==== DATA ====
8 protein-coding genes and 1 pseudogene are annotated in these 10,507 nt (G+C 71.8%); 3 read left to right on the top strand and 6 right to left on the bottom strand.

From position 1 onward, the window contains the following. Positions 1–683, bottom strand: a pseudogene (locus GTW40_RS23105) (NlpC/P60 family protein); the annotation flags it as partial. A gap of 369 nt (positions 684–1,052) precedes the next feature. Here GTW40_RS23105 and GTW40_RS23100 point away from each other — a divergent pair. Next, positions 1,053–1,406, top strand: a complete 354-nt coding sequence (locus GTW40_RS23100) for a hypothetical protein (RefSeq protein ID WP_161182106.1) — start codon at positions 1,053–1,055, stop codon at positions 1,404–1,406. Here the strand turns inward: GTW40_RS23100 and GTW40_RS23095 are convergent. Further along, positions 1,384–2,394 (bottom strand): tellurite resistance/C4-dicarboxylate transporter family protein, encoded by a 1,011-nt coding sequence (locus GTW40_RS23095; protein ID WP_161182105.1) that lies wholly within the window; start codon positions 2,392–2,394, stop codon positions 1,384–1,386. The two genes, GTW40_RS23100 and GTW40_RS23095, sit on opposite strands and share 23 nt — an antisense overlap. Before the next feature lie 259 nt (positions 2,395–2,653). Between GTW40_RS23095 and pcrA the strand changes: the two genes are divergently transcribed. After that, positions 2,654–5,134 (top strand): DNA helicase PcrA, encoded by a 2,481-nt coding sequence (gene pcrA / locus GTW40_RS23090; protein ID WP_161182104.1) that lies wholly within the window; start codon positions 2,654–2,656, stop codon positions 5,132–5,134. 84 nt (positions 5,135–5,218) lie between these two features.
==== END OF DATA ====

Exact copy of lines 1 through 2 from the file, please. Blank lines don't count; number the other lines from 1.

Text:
8 protein-coding genes and 1 pseudogene are annotated in these 10,507 nt (G+C 71.8%); 3 read left to right on the top strand and 6 right to left on the bottom strand.

From position 1 onward, the window contains the following. Positions 1–683, bottom strand: a pseudogene (locus GTW40_RS23105) (NlpC/P60 family protein); the annotation flags it as partial. A gap of 369 nt (positions 684–1,052) precedes the next feature. Here GTW40_RS23105 and GTW40_RS23100 point away from each other — a divergent pair. Next, positions 1,053–1,406, top strand: a complete 354-nt coding sequence (locus GTW40_RS23100) for a hypothetical protein (RefSeq protein ID WP_161182106.1) — start codon at positions 1,053–1,055, stop codon at positions 1,404–1,406. Here the strand turns inward: GTW40_RS23100 and GTW40_RS23095 are convergent. Further along, positions 1,384–2,394 (bottom strand): tellurite resistance/C4-dicarboxylate transporter family protein, encoded by a 1,011-nt coding sequence (locus GTW40_RS23095; protein ID WP_161182105.1) that lies wholly within the window; start codon positions 2,392–2,394, stop codon positions 1,384–1,386. The two genes, GTW40_RS23100 and GTW40_RS23095, sit on opposite strands and share 23 nt — an antisense overlap. Before the next feature lie 259 nt (positions 2,395–2,653). Between GTW40_RS23095 and pcrA the strand changes: the two genes are divergently transcribed. After that, positions 2,654–5,134 (top strand): DNA helicase PcrA, encoded by a 2,481-nt coding sequence (gene pcrA / locus GTW40_RS23090; protein ID WP_161182104.1) that lies wholly within the window; start codon positions 2,654–2,656, stop codon positions 5,132–5,134. 84 nt (positions 5,135–5,218) lie between these two features.